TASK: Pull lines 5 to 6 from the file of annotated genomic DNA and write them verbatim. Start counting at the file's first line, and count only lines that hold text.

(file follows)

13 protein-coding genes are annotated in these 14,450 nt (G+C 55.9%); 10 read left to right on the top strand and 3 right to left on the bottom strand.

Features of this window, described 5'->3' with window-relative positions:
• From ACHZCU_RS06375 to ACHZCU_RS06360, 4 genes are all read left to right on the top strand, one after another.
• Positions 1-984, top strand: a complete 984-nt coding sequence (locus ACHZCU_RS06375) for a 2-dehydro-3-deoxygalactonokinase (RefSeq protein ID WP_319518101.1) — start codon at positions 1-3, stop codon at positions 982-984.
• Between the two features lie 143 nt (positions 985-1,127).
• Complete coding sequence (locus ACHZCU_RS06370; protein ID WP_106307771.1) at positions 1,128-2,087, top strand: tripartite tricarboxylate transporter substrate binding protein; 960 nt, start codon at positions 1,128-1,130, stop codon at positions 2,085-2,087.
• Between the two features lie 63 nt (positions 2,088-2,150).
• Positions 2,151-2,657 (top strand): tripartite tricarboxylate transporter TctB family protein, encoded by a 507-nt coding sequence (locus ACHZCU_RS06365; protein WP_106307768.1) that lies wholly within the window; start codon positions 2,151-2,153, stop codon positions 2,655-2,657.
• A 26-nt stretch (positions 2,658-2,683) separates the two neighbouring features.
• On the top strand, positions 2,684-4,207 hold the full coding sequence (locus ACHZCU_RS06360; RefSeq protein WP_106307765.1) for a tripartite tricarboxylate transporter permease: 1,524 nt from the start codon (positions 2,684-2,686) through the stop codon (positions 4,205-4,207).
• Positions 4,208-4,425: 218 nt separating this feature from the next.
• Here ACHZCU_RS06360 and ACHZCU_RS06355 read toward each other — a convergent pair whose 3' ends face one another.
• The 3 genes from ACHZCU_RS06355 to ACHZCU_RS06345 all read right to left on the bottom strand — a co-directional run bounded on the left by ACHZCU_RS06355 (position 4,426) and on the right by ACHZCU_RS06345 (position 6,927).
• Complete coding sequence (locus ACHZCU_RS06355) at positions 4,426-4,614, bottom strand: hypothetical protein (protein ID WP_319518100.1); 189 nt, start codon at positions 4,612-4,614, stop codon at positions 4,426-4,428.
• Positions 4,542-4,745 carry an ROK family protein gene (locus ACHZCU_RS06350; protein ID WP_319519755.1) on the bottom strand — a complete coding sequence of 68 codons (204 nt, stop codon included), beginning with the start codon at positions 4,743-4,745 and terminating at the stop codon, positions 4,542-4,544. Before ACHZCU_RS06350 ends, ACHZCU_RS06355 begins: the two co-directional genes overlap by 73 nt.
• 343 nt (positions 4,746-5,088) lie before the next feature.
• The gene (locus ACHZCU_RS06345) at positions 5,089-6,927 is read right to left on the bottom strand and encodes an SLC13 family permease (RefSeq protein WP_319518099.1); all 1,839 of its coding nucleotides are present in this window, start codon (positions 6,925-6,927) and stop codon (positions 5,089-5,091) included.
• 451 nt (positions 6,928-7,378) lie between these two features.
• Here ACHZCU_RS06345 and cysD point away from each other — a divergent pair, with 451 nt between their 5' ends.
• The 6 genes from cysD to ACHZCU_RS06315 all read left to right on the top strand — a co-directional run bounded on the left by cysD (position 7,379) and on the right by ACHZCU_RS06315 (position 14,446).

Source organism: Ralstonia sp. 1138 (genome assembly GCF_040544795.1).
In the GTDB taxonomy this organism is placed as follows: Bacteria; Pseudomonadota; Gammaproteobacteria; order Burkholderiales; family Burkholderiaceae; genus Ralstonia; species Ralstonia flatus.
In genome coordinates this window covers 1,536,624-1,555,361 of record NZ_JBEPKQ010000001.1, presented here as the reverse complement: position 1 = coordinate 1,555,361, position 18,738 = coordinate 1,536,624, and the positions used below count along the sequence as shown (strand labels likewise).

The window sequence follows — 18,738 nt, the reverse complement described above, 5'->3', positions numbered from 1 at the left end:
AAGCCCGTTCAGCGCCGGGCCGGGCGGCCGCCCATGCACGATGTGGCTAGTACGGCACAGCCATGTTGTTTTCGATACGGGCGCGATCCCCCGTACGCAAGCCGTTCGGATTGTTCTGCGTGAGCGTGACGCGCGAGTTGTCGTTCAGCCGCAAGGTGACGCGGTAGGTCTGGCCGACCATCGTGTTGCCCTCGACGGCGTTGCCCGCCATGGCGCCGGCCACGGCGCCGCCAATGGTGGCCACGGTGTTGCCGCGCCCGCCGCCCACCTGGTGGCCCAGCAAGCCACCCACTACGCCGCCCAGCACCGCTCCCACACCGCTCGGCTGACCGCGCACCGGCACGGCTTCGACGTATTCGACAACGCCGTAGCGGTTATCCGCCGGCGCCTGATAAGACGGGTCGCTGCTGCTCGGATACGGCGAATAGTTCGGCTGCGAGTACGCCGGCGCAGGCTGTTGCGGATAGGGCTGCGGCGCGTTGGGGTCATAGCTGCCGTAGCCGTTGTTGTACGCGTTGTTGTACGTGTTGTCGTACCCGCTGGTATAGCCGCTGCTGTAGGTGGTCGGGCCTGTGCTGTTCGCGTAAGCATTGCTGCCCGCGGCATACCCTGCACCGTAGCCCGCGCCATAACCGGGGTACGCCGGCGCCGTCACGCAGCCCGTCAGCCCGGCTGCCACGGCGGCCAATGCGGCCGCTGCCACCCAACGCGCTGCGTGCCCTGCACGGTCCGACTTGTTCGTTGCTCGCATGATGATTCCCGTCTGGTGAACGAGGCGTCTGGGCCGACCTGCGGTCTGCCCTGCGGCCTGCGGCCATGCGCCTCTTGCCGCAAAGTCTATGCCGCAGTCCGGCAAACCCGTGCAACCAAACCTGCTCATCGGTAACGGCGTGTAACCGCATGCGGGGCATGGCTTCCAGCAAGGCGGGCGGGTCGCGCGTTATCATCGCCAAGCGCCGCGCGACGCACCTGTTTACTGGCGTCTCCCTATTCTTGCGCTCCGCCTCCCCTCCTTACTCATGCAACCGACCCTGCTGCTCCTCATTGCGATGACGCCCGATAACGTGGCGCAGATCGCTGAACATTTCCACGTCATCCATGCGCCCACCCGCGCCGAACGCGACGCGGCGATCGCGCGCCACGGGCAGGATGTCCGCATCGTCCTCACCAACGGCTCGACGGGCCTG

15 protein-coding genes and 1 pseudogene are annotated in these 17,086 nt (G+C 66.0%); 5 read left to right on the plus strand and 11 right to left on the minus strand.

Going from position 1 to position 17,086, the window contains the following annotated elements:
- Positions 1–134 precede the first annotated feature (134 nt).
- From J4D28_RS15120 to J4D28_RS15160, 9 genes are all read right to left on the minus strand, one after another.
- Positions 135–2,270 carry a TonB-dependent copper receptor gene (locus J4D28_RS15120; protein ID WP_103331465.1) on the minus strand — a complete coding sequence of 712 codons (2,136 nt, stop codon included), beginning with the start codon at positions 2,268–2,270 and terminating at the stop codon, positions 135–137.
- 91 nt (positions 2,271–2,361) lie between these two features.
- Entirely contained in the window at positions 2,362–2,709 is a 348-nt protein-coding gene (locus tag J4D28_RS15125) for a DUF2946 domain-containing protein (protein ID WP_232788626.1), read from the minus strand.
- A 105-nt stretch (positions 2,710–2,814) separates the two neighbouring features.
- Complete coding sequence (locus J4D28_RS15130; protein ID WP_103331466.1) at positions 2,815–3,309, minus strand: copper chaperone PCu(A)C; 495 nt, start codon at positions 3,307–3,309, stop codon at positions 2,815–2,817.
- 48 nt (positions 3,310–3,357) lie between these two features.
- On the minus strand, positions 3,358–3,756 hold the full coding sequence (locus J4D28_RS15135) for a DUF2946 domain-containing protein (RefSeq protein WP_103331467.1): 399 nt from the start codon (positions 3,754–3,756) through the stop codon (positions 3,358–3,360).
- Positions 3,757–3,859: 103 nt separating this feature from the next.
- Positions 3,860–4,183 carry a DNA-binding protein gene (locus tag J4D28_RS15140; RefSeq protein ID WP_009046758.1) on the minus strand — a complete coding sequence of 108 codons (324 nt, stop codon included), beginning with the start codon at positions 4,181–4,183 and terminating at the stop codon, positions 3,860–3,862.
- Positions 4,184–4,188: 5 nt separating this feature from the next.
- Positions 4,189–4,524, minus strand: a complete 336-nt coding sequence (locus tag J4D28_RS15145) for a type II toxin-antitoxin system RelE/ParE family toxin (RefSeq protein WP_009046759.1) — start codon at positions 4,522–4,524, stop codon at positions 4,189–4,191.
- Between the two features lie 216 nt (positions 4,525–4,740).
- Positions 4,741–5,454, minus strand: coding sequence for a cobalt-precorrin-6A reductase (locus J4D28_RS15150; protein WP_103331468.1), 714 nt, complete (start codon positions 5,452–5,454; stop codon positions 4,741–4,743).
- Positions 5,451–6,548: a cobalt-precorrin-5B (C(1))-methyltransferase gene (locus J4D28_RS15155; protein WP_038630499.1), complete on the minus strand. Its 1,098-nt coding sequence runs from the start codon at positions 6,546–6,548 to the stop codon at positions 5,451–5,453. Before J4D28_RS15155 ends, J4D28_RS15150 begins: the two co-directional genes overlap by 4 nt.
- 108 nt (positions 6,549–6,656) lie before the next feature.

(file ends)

• Between the two features lie 143 nt (positions 985-1,127).
• Complete coding sequence (locus ACHZCU_RS06370; protein ID WP_106307771.1) at positions 1,128-2,087, top strand: tripartite tricarboxylate transporter substrate binding protein; 960 nt, start codon at positions 1,128-1,130, stop codon at positions 2,085-2,087.